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This is the fifth posting in a series on TOGAF’s ADM. Following the ADM, we have so far prepared the organization for doing architecture work, defined an architecture vision and modeled baseline- and target architecture. In this post we zoom in on phase E: Opportunities and Solutions in which we find the delivery vehicles for implementing the architecture. As before, we briefly present the objectives, inputs, steps and outputs of this phase after which we reflect on best practices for this phase.
Objectives, steps, inputs and outputs
The primary objectives for this phase are to (a) consolidate the gap analysis for the three domains, (b) to find groups of building blocks to address the capabilities that address the missing capabilities. To understand what happens in this phase, a solid understanding of the building block concept is necessary.
Sidebar: building blocks
Simply put, a building block (BB) is a cohesive unit of functionality and can be either a business capability, (part of) an information system, a piece ofinfrastructure or a combination thereof. BB’s are loosely coupled and can generally be realized independent of other BB’s, often in more ways than one.Note that a distinction between architecture building blocks (ABB) and solution building blocks (SBB) are made. The former capture architecturerequirements from the relevant domains, whereas the latter specify what components will implement these requirements. More details can be found insection 37 of the TOGAF 9 specification.
The inputs to this phase are numerous: all the architectural artefacts developed so far are used and analyzed to form a coherent view of the exact capabilities that are to be delivered. Heavy use is being made of the architecture repository in this phase: specifications of BB’s are used in conjunction with case studies, vendor information, implementation strategies and so forth.
The TOGAF standard proposes to use a tabular form for gap analysis, where the vertical axis lists the baseline BB’s and the horizontal axis lists target BB’s. Analyzing rows and columns effectively means comparing baseline and target architectures. The following diagram illustrates how this works:
Gaps between baseline and target may result from each of the three domains:
Business – missing skills, process inefficiencies, missing information etc.
Data – data placement, data quality, missing functionality etc.
Applications – to be implemented, updated or removed
Technologies – to be implemented, updated or removed
In performing the gap analysis, constraints (budget, time), dependencies, and readiness for change must be taken into account. After defining a high-level implementation strategy, major areas of work are translated into transition architectures.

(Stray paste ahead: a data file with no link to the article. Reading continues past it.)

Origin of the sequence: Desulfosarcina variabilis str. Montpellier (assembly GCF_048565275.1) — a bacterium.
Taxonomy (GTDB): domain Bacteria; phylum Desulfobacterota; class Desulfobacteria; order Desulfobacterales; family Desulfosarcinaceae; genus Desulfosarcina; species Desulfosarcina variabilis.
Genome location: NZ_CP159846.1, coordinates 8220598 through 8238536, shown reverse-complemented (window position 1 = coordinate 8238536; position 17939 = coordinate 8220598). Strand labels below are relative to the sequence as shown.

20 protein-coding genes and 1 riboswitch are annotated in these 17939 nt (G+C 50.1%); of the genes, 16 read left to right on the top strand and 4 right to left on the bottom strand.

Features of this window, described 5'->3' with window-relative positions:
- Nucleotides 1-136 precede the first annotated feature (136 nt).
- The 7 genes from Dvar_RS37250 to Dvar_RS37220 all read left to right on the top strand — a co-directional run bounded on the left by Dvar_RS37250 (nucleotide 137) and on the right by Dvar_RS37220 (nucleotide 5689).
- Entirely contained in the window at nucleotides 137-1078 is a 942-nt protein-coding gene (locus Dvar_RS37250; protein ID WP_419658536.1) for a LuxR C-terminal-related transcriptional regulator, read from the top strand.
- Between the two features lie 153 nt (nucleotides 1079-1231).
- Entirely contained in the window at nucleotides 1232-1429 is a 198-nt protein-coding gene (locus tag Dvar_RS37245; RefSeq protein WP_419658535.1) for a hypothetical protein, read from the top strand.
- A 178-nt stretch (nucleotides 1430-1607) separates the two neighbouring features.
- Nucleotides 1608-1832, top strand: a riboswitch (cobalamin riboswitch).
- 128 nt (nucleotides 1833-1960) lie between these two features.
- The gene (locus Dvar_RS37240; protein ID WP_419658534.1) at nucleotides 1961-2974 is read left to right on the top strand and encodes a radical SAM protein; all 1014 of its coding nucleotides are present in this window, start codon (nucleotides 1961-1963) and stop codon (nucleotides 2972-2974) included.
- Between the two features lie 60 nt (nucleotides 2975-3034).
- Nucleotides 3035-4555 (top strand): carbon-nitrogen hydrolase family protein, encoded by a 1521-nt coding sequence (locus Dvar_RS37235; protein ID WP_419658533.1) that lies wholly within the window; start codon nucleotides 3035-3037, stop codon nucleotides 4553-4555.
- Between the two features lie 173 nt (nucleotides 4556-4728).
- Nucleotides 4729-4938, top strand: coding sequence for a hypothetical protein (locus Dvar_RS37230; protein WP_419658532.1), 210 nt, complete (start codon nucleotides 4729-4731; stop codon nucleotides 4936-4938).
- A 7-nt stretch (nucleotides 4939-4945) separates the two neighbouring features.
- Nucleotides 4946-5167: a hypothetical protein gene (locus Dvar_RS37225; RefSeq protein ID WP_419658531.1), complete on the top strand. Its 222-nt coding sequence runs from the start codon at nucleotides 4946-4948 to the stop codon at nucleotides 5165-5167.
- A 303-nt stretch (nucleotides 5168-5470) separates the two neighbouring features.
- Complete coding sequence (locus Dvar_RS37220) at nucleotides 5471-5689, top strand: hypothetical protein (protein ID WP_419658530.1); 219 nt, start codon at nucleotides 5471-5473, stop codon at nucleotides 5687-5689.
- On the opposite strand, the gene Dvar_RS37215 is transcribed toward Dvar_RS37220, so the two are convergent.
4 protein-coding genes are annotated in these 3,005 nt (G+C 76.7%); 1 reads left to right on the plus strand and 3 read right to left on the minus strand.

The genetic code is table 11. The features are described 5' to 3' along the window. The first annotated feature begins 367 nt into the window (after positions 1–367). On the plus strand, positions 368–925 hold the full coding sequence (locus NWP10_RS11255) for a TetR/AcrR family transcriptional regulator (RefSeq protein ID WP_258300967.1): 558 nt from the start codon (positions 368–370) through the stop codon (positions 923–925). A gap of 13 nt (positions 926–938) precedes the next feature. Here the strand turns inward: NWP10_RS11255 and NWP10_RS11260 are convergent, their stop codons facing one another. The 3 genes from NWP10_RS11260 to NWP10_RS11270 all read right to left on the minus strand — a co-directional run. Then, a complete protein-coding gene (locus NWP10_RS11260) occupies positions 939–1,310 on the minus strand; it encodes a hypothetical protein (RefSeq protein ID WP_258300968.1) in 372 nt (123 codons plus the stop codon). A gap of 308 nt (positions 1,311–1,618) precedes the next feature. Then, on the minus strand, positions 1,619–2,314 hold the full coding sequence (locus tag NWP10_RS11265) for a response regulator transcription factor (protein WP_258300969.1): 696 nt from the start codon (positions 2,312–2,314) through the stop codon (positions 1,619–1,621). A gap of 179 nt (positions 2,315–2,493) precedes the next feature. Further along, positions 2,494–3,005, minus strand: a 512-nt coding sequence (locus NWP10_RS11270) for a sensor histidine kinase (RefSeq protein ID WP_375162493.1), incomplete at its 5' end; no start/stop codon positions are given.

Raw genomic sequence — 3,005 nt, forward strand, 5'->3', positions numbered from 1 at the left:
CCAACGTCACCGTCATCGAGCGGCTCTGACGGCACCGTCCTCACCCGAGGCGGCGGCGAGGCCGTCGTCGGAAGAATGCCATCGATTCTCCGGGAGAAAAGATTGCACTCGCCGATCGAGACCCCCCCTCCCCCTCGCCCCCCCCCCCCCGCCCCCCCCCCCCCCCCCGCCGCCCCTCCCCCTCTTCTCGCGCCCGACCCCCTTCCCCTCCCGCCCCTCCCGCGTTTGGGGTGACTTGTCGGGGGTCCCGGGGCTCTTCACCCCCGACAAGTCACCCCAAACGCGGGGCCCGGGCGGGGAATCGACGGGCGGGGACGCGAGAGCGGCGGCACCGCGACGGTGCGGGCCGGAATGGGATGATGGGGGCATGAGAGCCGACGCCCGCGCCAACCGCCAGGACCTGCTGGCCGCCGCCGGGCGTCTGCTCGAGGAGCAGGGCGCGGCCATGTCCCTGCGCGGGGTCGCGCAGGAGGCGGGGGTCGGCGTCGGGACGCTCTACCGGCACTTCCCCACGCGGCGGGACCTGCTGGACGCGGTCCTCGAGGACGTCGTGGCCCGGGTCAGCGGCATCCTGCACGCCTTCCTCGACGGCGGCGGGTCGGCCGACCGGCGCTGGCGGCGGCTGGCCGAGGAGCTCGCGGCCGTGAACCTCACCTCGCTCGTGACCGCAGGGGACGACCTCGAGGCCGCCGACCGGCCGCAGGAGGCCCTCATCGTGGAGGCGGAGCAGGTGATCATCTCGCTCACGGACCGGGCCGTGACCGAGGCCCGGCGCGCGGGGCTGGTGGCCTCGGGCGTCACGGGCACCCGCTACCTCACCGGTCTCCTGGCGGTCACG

The outputs of this phase are numerous and partly consist of updated version of artefacts produced so far such as the architecture definition document and architecture requirements specification. Other outputs include a report on the readiness for change of the organization, and the transition architecture which includes the consolidated gaps, dependencies, risks etcetera.
Performing gap analysis is complex and time consuming. It is often underestimated with terrible consequences. Two main issues seem to cause this in practice:
Dependencies are missed
The readiness for change is too optimistic
In many cases, the latter is reinforced by the former as people tend to miss dependencies, push for a “favored solution” and suggest that implementing this favored solution is relatively easy. For example, we have seen cases where a “small change to a table and a form” turned out to result in a 4 month project with changes to at least a dozen systems and processes.
Building up an architecture repository with detailed knowledge about the organization is a key capability that helps organizations deal with gap analysis and impact assessment. It generally takes a while to gather this knowledge and storing and managing this information centrally will increasingly make life easier. In previous posts we already advocated the use of ArchiMate as a language and proposed to use a repository-based tool (such as BiZZdesign Architect).
Using a tool makes it relatively easy to find out which components / building blocks are relevant for impact assessment. Obviously, the segment under consideration may have changed, meaning that the architect must always confirm the validity of the models. A typical scenario would be to start with one building block (i.e., an IT system) and ask the tool to generate views that show which other building blocks are ‘attached’ to it. By also considering baseline and target plateaus, the below view can be arrived at
We have seen in practice that these diagrams work well for both validation (i.e., note that the customer file service is not realized by any infrastructure component presently, a clear omission by the architect!) and project planning.
If you’d like to know more, please leave a comment. The next post in this series entitled “Translating opportunities to a well-defined project plan” is scheduled to be posted on the 31st of October.
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